I mentioned to John that I really liked the jersey number series, and the next thing I know, I'm being recruited as a guest writer! But seriously, it's my pleasure to take some of the workload off of John's shoulder until I prove how horribly unprepared and ill-equipped I am as a writer and researcher. My goal is, for however many of these that I do, to keep it short and simple: a list of all the players that wore the number, followed by 1 or 2 of the bigger names with a SHORT bio, and then... the Winner! Without further adieu (dim the lights)... #26
As we get deeper into the 20s, we develop a fuller understanding of how the Chargers have struggled to find and keep quality Running Backs and Defensive Backs over the years. Thirteen players have worn number 26, and all but 2 are RBs or DBs. But only one stands above the rest – without really standing above anyone.
· Bert Coan RB
· Donald Dykes CB
· Floyd Fields S
· Brad Hubbert FB
· Bernard Jackson CB
· Clint Jones RB
· Darryll Lewis CB
· Bo Orlando S
· Bo Roberson WR
· Jim Sears S
· Darryl Usher WR-KR
The Runner Up
Lydell Mitchell, RB
Mitchell enjoyed a great deal of success as the Baltimore Colts (remember them?) running back from ’75-’77, including three straight 1,000-yard seasons and three straight Pro Bowls. Extremely versatile, he even won the AFC Reception title twice.
Mitchell was dealt to San Diego to be the final piece to the puzzle for the league’s most potent offense, and for all intents and purposes he should have been. He racked up over 1300 total yards in ’78. But in ’79, he turned the dreaded 30, and as is the case for many 30 year old RBs (uh oh...), his production dipped. Still, Mitchell managed to achieve what could arguably be considered his career highlight when he scored a touchdown in the ‘79’s playoff loss to Houston. After that, the Chargers turned away from #26 and turned their attention to #46.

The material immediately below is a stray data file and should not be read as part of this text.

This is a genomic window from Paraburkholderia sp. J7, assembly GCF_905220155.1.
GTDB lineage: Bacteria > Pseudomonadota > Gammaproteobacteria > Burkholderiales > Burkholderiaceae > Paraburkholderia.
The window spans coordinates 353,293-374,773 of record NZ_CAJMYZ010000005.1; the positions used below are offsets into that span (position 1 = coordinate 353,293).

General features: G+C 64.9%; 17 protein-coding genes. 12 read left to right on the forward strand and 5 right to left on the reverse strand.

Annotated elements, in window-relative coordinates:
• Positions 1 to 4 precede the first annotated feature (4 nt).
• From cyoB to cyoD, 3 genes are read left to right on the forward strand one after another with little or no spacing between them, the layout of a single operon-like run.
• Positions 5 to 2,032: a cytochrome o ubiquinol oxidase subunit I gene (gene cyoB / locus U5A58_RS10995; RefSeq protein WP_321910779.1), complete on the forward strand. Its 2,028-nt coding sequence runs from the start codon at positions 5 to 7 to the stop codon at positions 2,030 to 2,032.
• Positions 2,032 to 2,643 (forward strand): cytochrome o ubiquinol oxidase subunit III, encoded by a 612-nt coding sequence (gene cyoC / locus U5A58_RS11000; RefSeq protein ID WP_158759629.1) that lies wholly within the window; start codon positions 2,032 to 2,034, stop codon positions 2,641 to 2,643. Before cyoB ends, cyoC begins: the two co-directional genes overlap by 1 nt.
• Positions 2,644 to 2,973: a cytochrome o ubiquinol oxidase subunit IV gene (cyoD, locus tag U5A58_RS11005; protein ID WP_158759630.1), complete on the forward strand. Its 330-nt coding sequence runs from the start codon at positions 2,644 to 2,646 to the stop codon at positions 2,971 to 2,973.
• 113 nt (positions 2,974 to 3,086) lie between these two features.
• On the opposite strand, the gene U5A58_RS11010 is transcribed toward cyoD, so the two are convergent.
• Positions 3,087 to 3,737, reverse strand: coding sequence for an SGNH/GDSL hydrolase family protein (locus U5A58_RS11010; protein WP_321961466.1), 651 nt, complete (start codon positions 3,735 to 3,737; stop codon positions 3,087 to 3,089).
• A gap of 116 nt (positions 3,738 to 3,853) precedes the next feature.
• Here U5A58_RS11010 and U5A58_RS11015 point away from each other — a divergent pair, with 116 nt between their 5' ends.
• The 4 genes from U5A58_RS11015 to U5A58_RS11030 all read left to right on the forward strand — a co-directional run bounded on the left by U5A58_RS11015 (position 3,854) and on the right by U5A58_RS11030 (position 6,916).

Lionel James RB-KR
Few players from the Chargers’ past could be considered more timely than Lionel "Little Train" James even to this day. Every time Darren Sproles water-bugs his way past defenders who look like they’re still learning the 3-cone drill at the Combine, instant comparisons are drawn to this standard-bearer for ungodly Total Yardage numbers.
James was drafted in the 5th round of the ’84 draft and made an instant splash as a Returner, leading the
league in Kick-off Returns and Kick-off Return Yardage. He also returned one Punt for a touchdown. In 1985, the Chargers decided to ignore the naysayers and the "undersized" moniker and give James more of a role in the offense. Not a bad decision. His 86 Receptions led the AFC, and his 2,545 All Purpose Yards set an NFL record that stood until 2000. And in a game that still brings a smile to Charger fans, he practically single-handedly beat the Raiders when he racked up 345 APY, and scored a touchdown in overtime to win the game. Wait a second… does that sound a little familiar?
Lionel James: Nov. 10, 1985 vs. Raiders
Rushing: 7 carries, 51 yards, 1 touchdown
Receiving: 11 receptions, 168 yards, 1 touchdown
Returns: 5 returns, 126 yards
345 APY, two touchdowns, including one in OT to win the game.
Darren Sproles: Jan. 3, 2009 vs. Colts
Rushing: 22 carries, 105 yards, 2 touchdowns
Receiving: 5 receptions, 45 yards
Returns: 7 returns, 178 yards
328 APY, two touchdowns, including one in OT to win the game.
Will the comparisons ever cease? Probably not. James provides Charger fans with a shorthand for what a little guy with crazy-quick feet did, does, and can do. My hunch is we'll hear James' name mentioned a few times this season.